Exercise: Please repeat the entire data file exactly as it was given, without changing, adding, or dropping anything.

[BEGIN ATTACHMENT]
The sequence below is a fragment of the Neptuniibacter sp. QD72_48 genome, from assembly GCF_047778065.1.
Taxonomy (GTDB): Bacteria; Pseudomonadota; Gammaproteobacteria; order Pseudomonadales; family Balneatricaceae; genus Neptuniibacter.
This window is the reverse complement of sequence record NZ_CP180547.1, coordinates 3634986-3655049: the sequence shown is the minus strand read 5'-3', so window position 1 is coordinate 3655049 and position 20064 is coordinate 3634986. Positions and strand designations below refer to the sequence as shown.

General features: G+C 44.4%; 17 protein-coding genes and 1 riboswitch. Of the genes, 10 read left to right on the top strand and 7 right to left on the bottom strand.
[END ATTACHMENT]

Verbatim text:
The sequence below is a fragment of the Neptuniibacter sp. QD72_48 genome, from assembly GCF_047778065.1.
Taxonomy (GTDB): Bacteria; Pseudomonadota; Gammaproteobacteria; order Pseudomonadales; family Balneatricaceae; genus Neptuniibacter.
This window is the reverse complement of sequence record NZ_CP180547.1, coordinates 3634986-3655049: the sequence shown is the minus strand read 5'-3', so window position 1 is coordinate 3655049 and position 20064 is coordinate 3634986. Positions and strand designations below refer to the sequence as shown.

General features: G+C 44.4%; 17 protein-coding genes and 1 riboswitch. Of the genes, 10 read left to right on the top strand and 7 right to left on the bottom strand.